In much of Swinburne's work, the poet turns his back on conventional religious themes. He often attacks religion, especially Catholicism, directly. He sometimes blasphemes by mixing Christian images with pagan ones. In "The Triumph of Time," religious concepts are inexorably tied to the relationship between the speaker and his mistress.

When his lover abandons him, the narrator denies himself access to conventional heaven, declaring:

You have chosen and clung to the chance they sent you,
Life sweet as perfume and pure as prayer.
But will it not one day in heaven repent you?
Will they solace you wholly, the days that were?
Will you lift up your eyes between sadness and bliss,
Meet mine, and see where the great love is,
And tremble and turn and be changed? Content you;
The gate is strait; I shall not be there.

But you, had you chosen, had you stretched hand,
Had you seen good such a thing were done,
I too might have stood with the souls that stand
In the sun's sight, clothed with the light of the sun;
But who now on earth need care how I live?
Have the high gods anything left to give,
Save dust and laurels and gold and sand?
Which gifts are goodly; but I will none.

Having deemed admission to heaven impossible or undesirable without his love by his side, the speaker speaks definitively, echoing scripture, "The gate is strait; I shall not be there." He yearns instead for an afterlife with "the great sweet mother, mother and lover of men, the sea" (ln257-8). The concept of sea-mother relates to pagan worship and not to Christian convention. The speaker thus rejects Christian ideas as his lover has rejected him. He even doubts the possibility of the existence of heaven, referring to the "iron hollow of doubtful heaven" in line 254.

Interestingly, this doubting, irreverent speaker adopts decidedly Catholic or High Church Anglican conventions when he speaks of his personal love and pain. In the forth stanza he turns himself into a Christ figure, offering "wine and bread without lees or leaven" made of his "fruit." Lines 91-93 repeat this Eucharist image:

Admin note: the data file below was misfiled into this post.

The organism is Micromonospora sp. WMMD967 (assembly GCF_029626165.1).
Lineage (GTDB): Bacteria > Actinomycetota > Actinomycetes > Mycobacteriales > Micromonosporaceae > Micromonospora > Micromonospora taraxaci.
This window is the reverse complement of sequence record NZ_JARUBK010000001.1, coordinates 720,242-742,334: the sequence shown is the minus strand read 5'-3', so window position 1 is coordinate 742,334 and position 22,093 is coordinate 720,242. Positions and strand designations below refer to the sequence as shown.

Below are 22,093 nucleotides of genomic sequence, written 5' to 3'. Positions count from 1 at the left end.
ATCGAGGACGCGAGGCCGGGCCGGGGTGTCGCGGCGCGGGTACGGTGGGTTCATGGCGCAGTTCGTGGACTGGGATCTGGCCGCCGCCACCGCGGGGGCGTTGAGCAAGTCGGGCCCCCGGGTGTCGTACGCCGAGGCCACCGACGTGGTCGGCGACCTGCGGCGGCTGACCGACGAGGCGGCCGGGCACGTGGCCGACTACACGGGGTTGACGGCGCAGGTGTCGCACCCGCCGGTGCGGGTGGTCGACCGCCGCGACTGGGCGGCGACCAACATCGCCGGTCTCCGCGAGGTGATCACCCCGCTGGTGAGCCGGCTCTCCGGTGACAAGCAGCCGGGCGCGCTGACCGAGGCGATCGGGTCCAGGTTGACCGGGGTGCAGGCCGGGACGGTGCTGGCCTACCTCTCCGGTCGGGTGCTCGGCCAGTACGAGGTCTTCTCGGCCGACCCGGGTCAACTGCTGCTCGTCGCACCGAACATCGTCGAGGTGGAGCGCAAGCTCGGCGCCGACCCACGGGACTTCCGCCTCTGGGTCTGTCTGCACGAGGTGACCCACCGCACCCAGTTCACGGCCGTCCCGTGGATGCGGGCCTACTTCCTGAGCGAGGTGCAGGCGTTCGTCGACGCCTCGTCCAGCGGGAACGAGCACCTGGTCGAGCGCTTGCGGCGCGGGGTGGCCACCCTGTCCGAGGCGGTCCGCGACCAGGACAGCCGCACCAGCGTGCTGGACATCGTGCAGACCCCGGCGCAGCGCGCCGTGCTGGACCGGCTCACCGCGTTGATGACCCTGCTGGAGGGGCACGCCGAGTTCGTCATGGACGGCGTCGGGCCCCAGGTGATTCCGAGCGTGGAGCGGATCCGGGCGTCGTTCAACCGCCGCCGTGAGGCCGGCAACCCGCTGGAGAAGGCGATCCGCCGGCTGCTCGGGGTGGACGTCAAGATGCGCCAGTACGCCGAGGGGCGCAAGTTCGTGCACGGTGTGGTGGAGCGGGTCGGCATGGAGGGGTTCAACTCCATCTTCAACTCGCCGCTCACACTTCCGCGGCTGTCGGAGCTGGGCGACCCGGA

I had wrung life dry for your lips to drink,
Broken it up for your daily bread:
Body for body and blood for blood,

The speaker portrays the offering of his love as something as significant as the sacrifice of Christ. Later, he puts himself in the place of the grieving Mary, claiming "the swords in my heart for one were seven." The image of the virgin with seven swords in her heart is common in Catholic iconography. The seven swords represent her seven sorrows, relating to Christ's crucifixion.

Questions

The speaker in "The Triumph of Time" uses sacred images to describe his very earthly concerns. He claims his own unhappiness is as significant as a universal story of suffering and his own love is as powerful as the gift of salvation. Does this reflect Swinburne's own irreverence or only the speaker's self-centered attitude?

How do the references to blood, bread, and wine in this poem relate to the images of consumption in Swinburne's other poems such as "Laus Veneris"?

In what ways does Swinburne's use of religious imagery relate to Christina Rossetti's? In what ways do the very divergent views of the two poets influence the way they use such images?

How do the concepts of heaven in "The Triumph of Time" relate to similar images in the work of Dante Gabriel Rossetti?

The form of the poem, a dramatic monologue addressed to an absent lover, seems at times to resemble a prayer (especially in the last stanza). Can the speaker's despair at the loss of his lover be interpreted as a metaphor for an atheist's loss of faith? Could it be read as a poem of abandonment by God?


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Last modified 6 November 2006